After a series of missteps that included the rollout of electronic toys for toddlers and a digitally connected action hero, LEGO found itself nearly bankrupt in 2003. In the rush to innovate, the firm lost sight of its core — physical construction-based play. After layoffs, emergency loans, and other measures aimed at staving off bankruptcy, LEGO turned those innovation miscues into a new strategy — one that precipitated a turnaround and laid the groundwork for further growth.
Among the key lessons that companies with a mature product line can follow to innovate:
Respect what made you great. Sometimes knowing where not to innovate is just as important as knowing where to innovate, Robertson said. LEGO learned that in a new digital landscape it was no longer enough to offer a box of plastic bricks — the brick had become a commodity. But the brick was still necessary, because that’s what customers expected of the brand.
Through trial and error and a number of failed digital-only initiatives, LEGO discovered customers wanted digital experiences that complemented core offerings, rather than replaced them.
Centering innovation around the brick-based construction experience through new stories, games, and experiences, exemplified by the fan-favorite Bionicle product line, is what drove customers back to the LEGO brand and returned the company to profitability.
“You try to understand who your customer is, what they care about — that’s the way we should think about innovation,” Robertson said. “You need to be dating your customer, not fighting your competitor.”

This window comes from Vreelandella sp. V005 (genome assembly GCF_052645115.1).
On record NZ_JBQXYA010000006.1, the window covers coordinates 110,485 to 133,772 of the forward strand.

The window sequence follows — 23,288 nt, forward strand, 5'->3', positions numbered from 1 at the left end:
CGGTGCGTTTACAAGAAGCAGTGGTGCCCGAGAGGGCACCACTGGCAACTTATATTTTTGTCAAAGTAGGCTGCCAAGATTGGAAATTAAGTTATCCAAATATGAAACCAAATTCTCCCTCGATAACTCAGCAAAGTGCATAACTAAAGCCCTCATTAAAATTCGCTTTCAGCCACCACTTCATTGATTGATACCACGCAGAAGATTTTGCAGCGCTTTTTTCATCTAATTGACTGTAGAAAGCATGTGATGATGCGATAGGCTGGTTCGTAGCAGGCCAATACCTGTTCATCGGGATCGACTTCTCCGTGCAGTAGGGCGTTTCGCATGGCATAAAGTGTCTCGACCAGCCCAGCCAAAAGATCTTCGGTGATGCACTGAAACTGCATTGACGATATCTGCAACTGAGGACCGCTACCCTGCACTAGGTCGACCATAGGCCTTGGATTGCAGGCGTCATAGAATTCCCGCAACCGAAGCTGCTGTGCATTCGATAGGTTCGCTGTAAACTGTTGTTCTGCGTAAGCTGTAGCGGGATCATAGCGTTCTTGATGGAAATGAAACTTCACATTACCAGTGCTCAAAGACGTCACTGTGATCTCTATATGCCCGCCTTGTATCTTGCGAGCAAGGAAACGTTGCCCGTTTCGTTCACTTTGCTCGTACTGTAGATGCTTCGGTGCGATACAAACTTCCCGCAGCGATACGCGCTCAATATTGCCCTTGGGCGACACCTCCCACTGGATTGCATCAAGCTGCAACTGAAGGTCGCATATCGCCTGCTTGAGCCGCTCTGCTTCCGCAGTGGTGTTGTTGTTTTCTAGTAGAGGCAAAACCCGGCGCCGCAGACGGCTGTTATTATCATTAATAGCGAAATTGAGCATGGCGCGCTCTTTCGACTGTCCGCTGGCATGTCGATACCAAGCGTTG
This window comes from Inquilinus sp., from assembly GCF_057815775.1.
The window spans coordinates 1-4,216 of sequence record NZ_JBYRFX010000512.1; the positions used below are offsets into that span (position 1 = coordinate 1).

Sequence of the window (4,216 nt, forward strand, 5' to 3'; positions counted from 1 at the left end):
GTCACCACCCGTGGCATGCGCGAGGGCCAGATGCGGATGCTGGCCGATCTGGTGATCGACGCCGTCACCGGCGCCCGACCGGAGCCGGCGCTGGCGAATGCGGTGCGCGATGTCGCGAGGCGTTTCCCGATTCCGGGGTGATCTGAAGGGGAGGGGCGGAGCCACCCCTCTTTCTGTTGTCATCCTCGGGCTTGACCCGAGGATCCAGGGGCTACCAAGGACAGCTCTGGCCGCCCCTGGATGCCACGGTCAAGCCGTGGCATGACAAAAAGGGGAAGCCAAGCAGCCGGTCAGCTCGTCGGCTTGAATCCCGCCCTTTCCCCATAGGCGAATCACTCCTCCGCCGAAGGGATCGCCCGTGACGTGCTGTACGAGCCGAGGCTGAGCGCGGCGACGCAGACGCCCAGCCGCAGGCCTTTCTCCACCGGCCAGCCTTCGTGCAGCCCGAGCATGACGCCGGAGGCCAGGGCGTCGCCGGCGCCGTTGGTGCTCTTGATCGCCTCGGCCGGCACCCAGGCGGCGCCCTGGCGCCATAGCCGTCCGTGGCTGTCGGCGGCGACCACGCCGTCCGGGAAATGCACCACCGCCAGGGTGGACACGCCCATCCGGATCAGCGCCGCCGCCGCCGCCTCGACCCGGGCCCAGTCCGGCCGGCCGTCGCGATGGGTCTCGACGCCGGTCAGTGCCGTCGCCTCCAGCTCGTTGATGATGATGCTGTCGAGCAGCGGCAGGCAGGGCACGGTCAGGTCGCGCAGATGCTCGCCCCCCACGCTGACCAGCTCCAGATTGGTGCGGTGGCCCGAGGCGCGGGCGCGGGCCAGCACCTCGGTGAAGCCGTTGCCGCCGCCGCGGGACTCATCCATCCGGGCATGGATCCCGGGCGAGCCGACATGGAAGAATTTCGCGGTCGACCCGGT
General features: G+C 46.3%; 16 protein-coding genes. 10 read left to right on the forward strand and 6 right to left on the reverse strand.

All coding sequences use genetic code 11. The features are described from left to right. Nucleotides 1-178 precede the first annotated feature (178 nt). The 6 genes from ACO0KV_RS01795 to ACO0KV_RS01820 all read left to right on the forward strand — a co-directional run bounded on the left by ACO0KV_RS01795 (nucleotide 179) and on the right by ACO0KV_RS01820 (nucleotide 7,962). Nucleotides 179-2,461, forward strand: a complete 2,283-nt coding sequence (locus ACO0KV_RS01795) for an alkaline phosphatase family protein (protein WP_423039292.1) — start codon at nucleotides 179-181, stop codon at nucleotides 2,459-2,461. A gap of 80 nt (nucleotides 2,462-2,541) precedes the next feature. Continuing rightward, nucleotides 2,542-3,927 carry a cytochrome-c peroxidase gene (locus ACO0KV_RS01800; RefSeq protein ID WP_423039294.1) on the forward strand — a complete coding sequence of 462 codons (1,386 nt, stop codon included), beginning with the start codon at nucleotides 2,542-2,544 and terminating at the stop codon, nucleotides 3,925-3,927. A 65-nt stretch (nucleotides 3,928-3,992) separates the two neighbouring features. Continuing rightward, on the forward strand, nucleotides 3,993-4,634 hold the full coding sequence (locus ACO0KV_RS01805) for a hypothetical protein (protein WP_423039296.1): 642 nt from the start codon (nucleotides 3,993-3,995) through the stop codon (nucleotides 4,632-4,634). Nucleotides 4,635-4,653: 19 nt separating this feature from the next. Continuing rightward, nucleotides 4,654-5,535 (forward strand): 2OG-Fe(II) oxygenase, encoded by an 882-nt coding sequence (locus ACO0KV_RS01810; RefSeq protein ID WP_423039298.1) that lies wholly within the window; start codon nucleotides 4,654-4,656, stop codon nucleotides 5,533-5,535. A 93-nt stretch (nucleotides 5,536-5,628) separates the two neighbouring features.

Maintain a customer-centric development process. When the big box stores took over from its ecosystem of small toy stores, LEGO lost an important channel for getting reliable customer feedback. LEGO began to evolve product development practices to support design thinking principles, empowering experts to come up with ideas for new products based on that critical customer input.
Today, LEGO regularly engages children in the process of character development, storytelling, and providing feedback on new playset ideas. “LEGO has a great expression for why they listen to kids when developing new toys,” said Robertson. “Mads Nipper, the former head of marketing and product development, liked to say, ‘Kids will never lie to you about whether something’s fun or not.’”
Develop a family of complementary innovations to distinguish yourself from competitors. Innovation leaders need to lean on a range of different approaches for innovation, since tactics will vary depending on the scenario and business goals. It’s important to nurture a culture that’s able to shift gears if traditional methods don't deliver desired results.
“You need to learn how to play chords, not keys, on the innovation ‘piano,’” Robertson said. “Pursuing multiple, complementary innovations that harmonize to create something is much better than any one key alone.”